[Clifton remarks on this Scripture and says:] If one will consult various commentaries like Jamieson, Fausset & Brown’s Commentary On The Whole Bible or Matthew Poole’s A Commentary On The Holy Bible it will indicate that this passage is taken from the Septuagint. If you will read that passage again, you will notice that everyone in that synagogue without exception, understood every word the Redeemer was saying. So, whatever the language might have been, we are informed in Matthew 26:73 that there was a noticeable difference in accent [or in dialect] between Jerusalem and Galilee.

George M. Lamsa’s Gospel Light, [in the] introduction [says on] page xxvi: “... The Old Testament translation known as the Septuagint, was made into Greek by Jews [Judaeans] for Jews [Judaeans] who understood neither Aramaic nor Hebrew. This Greek text of the Scriptures was not used in Palestine where it would not have been understood and where the original texts are in common use. [This is a stretch, where Lamsa imagines that 1st century Judaeans understood neither Aramaic nor Hebrew.] It is worth mentioning that the Greek Septuagint was not accepted or used by Eastern Christians. This is so today. The Eastern Version of the Old Testament is the authorized text of Nestorians, Chaldean Roman Catholics, Jacobites and other Christian groups and in its antiquity and originality are strongly supported by all of them regardless of the theological differences. The Septuagint was rejected partly because it contained the books of the Apocrypha which were not included in the Jewish Canon. This question was debated at the Jewish Council of Jamnia in 90 A.D. and settled in favor of the Palestinian decision. It was only after St. Jerome made the Latin Vulgate in the fourth century A.D. that the Apocrypha was accepted as canonical by the Roman Catholic Church.”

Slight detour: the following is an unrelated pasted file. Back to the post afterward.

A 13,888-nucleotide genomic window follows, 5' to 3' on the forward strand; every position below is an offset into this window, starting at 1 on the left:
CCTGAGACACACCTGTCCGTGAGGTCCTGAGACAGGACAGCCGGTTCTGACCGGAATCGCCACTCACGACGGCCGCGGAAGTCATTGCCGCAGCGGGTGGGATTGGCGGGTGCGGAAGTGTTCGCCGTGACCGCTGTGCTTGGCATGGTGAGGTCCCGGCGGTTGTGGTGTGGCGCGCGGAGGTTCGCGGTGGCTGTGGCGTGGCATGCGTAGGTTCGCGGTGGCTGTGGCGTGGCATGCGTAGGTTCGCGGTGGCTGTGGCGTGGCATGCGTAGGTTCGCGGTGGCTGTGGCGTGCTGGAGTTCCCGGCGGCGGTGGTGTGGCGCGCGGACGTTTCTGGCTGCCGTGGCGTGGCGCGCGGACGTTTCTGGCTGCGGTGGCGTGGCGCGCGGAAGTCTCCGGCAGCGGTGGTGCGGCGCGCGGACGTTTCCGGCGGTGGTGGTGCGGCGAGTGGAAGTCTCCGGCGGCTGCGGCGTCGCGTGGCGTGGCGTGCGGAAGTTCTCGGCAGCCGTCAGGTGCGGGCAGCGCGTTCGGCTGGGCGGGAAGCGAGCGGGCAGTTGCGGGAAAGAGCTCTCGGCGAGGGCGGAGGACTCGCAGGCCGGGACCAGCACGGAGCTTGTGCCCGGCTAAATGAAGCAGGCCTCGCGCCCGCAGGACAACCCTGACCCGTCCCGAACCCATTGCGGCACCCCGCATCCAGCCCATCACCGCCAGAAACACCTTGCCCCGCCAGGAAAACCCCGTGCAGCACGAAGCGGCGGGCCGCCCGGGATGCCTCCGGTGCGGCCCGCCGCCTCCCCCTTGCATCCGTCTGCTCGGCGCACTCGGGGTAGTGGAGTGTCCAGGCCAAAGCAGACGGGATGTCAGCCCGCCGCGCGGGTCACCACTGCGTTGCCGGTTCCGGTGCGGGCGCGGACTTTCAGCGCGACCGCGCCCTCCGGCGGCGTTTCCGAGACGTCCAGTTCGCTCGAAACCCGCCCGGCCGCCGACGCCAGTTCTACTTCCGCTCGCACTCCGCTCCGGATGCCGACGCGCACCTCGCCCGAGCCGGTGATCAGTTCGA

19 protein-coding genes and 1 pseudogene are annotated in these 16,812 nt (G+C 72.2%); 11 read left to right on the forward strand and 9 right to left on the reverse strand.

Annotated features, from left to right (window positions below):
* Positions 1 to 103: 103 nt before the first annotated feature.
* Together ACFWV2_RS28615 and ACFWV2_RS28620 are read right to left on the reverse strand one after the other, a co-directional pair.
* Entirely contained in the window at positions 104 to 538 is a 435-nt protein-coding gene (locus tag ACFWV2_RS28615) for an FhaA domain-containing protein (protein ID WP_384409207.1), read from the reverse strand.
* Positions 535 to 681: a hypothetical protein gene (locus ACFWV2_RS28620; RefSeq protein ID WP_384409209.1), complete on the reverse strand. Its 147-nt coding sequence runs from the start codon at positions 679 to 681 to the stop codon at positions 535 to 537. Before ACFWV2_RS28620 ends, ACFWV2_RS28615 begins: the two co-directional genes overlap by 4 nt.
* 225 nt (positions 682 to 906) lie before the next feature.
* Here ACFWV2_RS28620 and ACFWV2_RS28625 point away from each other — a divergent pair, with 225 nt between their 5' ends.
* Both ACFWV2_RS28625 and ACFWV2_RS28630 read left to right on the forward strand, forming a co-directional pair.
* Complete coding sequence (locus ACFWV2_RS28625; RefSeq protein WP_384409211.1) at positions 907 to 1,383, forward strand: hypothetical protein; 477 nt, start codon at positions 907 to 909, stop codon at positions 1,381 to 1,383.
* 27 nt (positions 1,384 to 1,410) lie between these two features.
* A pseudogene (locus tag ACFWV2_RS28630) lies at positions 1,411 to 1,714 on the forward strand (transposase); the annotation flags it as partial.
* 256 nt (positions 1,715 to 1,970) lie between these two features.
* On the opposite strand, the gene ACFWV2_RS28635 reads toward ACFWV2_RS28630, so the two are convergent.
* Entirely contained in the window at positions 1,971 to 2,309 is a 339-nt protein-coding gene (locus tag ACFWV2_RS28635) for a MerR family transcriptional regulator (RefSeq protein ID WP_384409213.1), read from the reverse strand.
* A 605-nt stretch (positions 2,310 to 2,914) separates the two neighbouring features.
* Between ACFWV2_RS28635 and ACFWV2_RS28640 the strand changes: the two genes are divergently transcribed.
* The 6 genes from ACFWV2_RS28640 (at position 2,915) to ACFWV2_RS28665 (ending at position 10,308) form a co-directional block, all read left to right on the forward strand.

We must take into account that Lamsa is biased somewhat toward the Aramaic, as that was the language of his native origin. [About that Clifton is entirely correct. The Greek was used in Palestine, and the apostles and Christ all spoke Greek as a second language, if not a first. Both Justin Martyr and Theophilus of Antioch wrote in Greek.] It would appear the Almighty used the language barrier between the Aramaic and Greek to separate the Gospel message away from the non-Israelite “Jews” toward the “lost sheep of the House of Israel.” The “Jews” continue to this very day to use Aramaic targums, while Greek was used as a vehicle to spread the Gospel to the true Israelite peoples. But, that is no reason we should reject Aramaic targums as a viable witness. Also, just because the “Jews” rejected the books of the Apocrypha, is no reason we should reject them too. It is obvious, if we should take time to study them, why they would reject them. I could point out several passages, but that is not the topic before us.

Rather, I would assert that the Edomites also knew Greek, and rejected it in favor of upholding their pretense as Judaeans. I would also caution that not all of the books of the Apocrypha can be esteemed with equal merit. Some are certainly valuable to Christians, and others should be dismissed as fictions. Those which should be accepted, however, often do contain statements which would be highly unfavorable to the Jews. Clifton now continues under the subtitle: